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Response to WilliamPitt (Original post)

Tue Feb 12, 2013, 01:50 PM

13. One of the criticisms of modern warfare,

particularly air warfare, is the detachment a bomber pilot can have from the carnage caused by the bombs dropping from his plane. That applies to Apache helicopters and drones as well. However, when you can kill from the skies, without risking even a pilot, yet alone an entire flight crew (as in WW II) you've unleashed a monster. We dropped the bombs on Hiroshima and Nagasaki without careful consideration of what would happen when numerous countries had their own atomic weapons. Now, the dogs of war we've let loose are weapons that can much more easily be turned against us. What happens, when a cargo ship headed for Boston Harbor lets loose a drone or two on your fair city from a few miles out at sea?

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Response to WilliamPitt (Original post)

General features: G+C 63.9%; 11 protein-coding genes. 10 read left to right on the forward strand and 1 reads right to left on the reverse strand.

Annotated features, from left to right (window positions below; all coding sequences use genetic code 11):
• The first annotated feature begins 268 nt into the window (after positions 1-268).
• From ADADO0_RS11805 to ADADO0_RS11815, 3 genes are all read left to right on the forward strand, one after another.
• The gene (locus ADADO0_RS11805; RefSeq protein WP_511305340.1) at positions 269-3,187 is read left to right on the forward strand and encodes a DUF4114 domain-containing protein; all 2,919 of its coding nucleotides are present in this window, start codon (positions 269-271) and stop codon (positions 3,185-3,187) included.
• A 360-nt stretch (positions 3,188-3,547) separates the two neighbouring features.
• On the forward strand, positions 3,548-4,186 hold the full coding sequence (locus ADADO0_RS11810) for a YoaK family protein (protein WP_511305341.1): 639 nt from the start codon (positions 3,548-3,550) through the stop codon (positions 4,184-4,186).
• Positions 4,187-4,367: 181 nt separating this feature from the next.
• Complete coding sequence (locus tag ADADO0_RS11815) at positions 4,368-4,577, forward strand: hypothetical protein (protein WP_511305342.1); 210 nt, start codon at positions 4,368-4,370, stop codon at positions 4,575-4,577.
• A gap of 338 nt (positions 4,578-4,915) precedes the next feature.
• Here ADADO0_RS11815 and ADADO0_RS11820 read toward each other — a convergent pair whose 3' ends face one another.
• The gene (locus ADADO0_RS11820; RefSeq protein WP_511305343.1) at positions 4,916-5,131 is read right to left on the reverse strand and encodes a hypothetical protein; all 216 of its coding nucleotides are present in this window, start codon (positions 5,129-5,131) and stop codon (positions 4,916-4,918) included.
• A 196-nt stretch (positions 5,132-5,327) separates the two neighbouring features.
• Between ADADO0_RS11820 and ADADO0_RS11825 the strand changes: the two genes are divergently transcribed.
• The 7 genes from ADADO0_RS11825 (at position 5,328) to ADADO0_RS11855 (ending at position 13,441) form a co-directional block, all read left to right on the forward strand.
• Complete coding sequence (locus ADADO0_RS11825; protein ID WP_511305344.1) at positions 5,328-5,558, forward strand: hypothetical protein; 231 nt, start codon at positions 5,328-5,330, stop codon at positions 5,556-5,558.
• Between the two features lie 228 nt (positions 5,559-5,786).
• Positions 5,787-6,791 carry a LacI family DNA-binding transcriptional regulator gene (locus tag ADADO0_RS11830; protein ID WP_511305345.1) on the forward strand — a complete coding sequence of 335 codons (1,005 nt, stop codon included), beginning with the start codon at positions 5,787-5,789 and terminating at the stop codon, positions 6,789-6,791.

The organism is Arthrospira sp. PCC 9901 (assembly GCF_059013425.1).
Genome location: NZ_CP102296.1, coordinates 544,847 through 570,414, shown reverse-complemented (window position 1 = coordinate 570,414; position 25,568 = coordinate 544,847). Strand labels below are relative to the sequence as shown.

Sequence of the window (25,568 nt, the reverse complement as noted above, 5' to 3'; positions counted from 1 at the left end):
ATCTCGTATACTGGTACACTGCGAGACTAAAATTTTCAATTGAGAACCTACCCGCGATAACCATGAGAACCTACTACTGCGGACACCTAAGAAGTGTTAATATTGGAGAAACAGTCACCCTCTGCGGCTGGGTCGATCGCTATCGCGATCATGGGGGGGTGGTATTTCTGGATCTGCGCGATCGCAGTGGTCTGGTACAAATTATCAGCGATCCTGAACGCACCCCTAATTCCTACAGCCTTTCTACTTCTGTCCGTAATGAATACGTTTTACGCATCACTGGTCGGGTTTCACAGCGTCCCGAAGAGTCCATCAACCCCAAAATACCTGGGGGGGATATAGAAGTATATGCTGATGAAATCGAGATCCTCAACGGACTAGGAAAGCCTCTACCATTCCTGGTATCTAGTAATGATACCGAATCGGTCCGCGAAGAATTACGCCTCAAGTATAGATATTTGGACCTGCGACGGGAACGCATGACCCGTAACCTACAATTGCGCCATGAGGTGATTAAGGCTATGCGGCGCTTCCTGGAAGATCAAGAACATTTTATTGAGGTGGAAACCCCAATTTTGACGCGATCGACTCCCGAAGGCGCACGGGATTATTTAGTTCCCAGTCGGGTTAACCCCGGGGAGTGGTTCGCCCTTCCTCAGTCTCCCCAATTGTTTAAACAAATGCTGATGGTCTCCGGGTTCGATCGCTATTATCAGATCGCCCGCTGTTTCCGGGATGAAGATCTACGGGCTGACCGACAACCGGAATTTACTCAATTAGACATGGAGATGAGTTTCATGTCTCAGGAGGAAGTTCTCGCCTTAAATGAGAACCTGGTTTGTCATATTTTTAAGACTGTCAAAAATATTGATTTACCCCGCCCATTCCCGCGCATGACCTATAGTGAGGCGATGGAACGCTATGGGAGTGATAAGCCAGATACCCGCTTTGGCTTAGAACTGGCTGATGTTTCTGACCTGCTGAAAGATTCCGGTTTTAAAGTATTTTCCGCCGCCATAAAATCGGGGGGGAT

Tue Feb 12, 2013, 01:53 PM

15. Not that it matters their may be one difference......

The person firing the missile from a helicopter has other things to worry about. Possible enemy fire not to mention keeping the dam thing in the air to begin with.

The person firing a missile from a drone does so from something probably more comfortable than my office. They know they are safe and no matter what happens to the drone no harm will come to them.
Human nature may make them less prone to mistakes.

Sure and heck, were their not drones it would be being done from helicopters. Or worse, mass indiscriminate carpet bombings employing B-52s.